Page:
by James Hibberd of TV Week
Cable Nets Join Fight Club
Spike’s ‘Ultimate’ Win Sparks Five-Way Brawl Over Bloody Genre
By James Hibberd, TV Week
For cable networks seeking male viewers, it’s time to enter the octagon.
Inspired by the success of Spike TV’s “The Ultimate Fighter,” BET, MTV2, Fox Sports and Oxygen (yes, Oxygen) are rushing to fill their slates with martial arts cage-fighting shows.
Spike’s program, in which fighters live together a la “The Real World” and settle their differences in an octagonal ring, has helped fill the ratings void left in the network’s schedule two years ago when it dropped the staged bouts of World Wrestling Entertainment.
The proliferation of real-life fight shows, replete with blood-splattered mats, choke holds and flying knee kicks, will test viewers’ and advertisers’ taste for the genre. Ultimate fighting audiences have yet to match those attracted by WWE’s theatrical big-time wrestling, leaving cable networks to divvy up a pie that may not end up being as large as they hope.
Ultimate Fighting Championship, the league that began popularizing so-called mixed martial arts competitions 13 years ago, supplies Spike with the reality show, 36 fight specials a year and has a pilot deal with the network. Spike TV programming head Kevin Kay said he’s considering a magazine-style series featuring UFC news and profiles.
The rush by other networks to get on the bandwagon prompted a sneer from UFC President and co-owner Dana White.
“It just goes to show all these guys have no creativity and no imagination,” Mr. White said. “We were pitching this show forever and nobody would touch it … Now here we are two years later and everybody is copying us.”
BET, MTV2, Oxygen and Fox Sports are betting the popularity of ultimate fighting will grow, providing plenty of viewers for everyone. The phenomena, which first entered the American media landscape as VCR tapes and DVDs passed around by devotees, is gaining steam.
“The Ultimate Fighter” on Spike has posted continuous ratings gains each of its three seasons. Current episodes tout more viewers and a younger median age than NBA games on TNT and Major League Baseball games on ESPN.
“When guys say, ‘Did you see the fight last night?’ they’re not talking about boxing anymore,” Mr. Kay said. “They’re talking about ultimate fighting.”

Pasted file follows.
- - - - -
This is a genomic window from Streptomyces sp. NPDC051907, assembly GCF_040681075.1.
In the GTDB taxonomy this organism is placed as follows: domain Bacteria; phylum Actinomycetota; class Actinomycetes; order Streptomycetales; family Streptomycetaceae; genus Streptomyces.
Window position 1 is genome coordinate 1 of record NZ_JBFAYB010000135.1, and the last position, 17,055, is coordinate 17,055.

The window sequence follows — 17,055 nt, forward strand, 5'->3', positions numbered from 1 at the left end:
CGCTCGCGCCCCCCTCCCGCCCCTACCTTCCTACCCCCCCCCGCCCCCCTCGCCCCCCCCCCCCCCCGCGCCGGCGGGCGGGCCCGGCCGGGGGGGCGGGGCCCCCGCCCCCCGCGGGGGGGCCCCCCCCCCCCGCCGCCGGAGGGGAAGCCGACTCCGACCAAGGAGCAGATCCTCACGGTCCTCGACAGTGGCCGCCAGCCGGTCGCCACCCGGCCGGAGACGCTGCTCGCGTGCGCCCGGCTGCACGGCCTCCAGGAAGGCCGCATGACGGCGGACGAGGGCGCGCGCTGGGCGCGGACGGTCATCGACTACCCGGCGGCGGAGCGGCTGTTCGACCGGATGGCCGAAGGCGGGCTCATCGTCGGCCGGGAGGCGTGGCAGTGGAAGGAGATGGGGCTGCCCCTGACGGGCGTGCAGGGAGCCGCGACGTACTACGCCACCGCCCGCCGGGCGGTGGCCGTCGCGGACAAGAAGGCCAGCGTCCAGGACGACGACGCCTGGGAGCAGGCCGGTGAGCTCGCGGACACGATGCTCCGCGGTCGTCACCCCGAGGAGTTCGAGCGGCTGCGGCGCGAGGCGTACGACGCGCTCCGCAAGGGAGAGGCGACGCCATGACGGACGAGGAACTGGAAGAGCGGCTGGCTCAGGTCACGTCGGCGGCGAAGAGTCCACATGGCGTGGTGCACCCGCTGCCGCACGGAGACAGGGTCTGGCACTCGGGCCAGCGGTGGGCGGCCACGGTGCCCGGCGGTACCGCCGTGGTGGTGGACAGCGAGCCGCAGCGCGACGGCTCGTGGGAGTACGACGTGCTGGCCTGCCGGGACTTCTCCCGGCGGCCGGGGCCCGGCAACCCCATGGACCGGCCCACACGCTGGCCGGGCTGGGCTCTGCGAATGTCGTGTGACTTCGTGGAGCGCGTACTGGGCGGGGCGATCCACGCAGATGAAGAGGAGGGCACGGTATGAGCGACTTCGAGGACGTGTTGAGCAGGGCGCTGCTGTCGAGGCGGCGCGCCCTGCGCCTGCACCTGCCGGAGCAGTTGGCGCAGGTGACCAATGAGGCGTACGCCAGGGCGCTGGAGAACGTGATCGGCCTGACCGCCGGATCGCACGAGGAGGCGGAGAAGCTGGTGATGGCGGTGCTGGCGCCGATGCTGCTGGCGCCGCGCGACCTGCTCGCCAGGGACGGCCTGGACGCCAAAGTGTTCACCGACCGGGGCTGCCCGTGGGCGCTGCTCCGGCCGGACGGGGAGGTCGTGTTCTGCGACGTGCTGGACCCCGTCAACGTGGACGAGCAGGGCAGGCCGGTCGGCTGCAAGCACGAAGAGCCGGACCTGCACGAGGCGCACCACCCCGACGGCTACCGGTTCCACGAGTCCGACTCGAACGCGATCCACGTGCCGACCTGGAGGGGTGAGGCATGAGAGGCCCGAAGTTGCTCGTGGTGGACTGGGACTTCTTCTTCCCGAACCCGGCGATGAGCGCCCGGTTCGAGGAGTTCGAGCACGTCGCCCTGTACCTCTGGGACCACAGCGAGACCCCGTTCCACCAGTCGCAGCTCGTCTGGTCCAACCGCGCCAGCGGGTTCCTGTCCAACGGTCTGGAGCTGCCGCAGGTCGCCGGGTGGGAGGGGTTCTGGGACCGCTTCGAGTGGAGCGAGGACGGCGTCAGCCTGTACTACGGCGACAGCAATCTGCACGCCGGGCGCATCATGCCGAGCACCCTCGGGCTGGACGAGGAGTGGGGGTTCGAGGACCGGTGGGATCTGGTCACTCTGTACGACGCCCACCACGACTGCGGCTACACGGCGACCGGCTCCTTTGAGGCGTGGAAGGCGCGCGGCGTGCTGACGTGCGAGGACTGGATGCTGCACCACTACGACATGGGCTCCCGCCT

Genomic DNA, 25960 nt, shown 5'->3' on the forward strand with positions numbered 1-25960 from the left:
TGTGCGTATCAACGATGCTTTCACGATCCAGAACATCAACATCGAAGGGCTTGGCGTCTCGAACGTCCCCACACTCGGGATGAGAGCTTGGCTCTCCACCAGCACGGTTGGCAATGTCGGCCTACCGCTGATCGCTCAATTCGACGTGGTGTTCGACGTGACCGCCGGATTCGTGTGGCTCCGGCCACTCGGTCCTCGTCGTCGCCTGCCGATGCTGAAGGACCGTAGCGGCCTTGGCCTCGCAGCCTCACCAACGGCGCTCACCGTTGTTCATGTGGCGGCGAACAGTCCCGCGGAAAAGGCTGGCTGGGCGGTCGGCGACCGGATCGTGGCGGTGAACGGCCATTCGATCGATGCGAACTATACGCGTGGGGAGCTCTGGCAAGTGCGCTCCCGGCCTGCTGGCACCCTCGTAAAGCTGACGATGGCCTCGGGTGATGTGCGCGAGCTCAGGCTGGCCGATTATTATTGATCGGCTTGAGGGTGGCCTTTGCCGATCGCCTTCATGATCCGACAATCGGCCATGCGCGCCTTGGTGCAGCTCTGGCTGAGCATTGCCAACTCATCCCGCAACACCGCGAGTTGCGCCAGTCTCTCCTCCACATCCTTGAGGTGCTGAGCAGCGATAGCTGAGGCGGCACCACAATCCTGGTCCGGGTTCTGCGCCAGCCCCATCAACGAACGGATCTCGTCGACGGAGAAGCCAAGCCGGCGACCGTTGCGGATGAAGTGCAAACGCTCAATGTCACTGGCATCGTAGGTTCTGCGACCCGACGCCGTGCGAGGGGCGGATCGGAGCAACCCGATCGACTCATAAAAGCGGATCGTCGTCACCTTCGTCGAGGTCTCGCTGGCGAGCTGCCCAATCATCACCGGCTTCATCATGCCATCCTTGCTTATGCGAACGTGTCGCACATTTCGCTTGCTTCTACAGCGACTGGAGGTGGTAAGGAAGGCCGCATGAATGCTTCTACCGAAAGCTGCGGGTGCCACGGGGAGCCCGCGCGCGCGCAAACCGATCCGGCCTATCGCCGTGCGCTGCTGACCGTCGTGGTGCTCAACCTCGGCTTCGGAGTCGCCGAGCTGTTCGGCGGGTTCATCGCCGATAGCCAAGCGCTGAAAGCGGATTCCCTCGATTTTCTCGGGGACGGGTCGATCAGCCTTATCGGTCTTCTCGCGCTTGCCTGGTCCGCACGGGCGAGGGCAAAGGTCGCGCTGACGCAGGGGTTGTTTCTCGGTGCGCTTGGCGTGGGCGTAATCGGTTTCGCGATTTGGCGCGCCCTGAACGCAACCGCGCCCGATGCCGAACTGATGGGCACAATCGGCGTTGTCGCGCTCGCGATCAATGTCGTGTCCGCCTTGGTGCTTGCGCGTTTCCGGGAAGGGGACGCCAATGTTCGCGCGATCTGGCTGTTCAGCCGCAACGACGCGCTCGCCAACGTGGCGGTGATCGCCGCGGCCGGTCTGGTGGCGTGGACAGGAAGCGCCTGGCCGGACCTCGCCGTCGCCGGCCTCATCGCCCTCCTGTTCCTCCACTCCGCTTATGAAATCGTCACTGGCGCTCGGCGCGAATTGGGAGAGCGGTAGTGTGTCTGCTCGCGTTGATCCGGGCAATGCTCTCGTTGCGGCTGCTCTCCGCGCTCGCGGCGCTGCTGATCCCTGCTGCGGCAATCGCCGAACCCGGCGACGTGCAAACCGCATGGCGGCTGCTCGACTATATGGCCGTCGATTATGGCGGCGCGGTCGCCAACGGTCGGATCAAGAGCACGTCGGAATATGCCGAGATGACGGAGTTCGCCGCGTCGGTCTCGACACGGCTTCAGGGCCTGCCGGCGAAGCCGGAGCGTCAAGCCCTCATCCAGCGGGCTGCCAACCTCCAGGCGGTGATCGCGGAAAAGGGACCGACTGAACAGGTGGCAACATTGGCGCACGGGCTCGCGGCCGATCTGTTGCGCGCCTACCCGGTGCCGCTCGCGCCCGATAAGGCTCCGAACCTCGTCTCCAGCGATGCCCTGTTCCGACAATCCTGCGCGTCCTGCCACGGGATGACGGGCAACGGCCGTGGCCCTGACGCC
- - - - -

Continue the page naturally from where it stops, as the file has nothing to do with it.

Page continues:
It may take time for ultimate fighting to win mass audiences. Currently, “The Ultimate Fighter” averages 2.2 million viewers, compared with the 5.3 million who tune in to “WWE Raw,” which moved to the USA Network. Advertising prices reflect that difference, with the average 30-second big-time wrestling spot costing $15,000 while commercials on “Ultimate Fighter” garner $3,500, according to Nielsen Monitor-Plus.
For mixed martial arts, a sport that Arizona Sen. John McCain once dubbed “human cockfighting,” gaining advertisers may prove to be a permanent challenge. After all, Madison Avenue is wary of pro wresting-and that isn’t even real.
Ultimate fighting’s violence has been toned down in recent years through rules that bar headbutts and crotch strikes. It’s still brutal enough to make some viewers squeamish.
Cable consultant Ray Solley said he’s uncertain whether the mixed martial arts audience can support all the shows. Either way, the bouts are unlikely to create enthusiasm for the networks’ other shows, he said.
“You don’t put fighting on to expand your audience, you put it on to capture the cult audience it already has,” he said. “You put boxing on Showtime, the show spikes-but it doesn’t do anything for the rest of the network.”
The networks planning new ultimate fighting shows are trying to distinguish their offerings from Spike’s with an assortment of flash, flesh and format changes.
Fox Sports, which last year began televising “Pride Fighting Championships,” another form of mixed martial arts competition, this year has added the International Fight League on Sunday nights. Fox Sports used to host pay-per-view Ultimate Fighting Championship matches.
“We don’t want to go into business and do the same thing as UFC,” said Gareb Shamus, a gaming and anime magazine publisher turned co-founder and CEO of the International Fight League. “We wanted to bring a real sports element to it with actual teams … and cool names and logos.”
IFL will bar elbow strikes to the head, which will keep fights going longer because the combat won’t have to be stopped as often due to facial cuts, he said.
MTV2 is set to announce a July premiere date for its fighting series “The Final Fu,” which will be a more stylized take on the format, said David Cohn, general manager for MTV2.
“Obviously UFC has been a real juggernaut for Spike-our show is a much different feel,” he said. “Whether we felt it was jumping on a trend, I don’t know, but our guys brought in a pilot that was really cool and highly stylized.”Over at BET, President of Entertainment Reginald Hudlin is so excited about his project he won’t say anything about it-especially given all the interest among rival nets.
“The producers came up with an exciting new angle; I literally cannot say what it is,” he said.
And Oxygen’s angle is, well, girls fighting.
Oxygen President of Programming Debby Beece described the two-hour “Fight Girls” special as an experiment. “I think it’s a fantasy for women to be able to defend themselves and fight,” she told TelevisionWeek last December. “For younger viewers, it will be interesting, though I’m not sure the older viewers will necessarily watch.”
Jon Lafayette contributed to this report.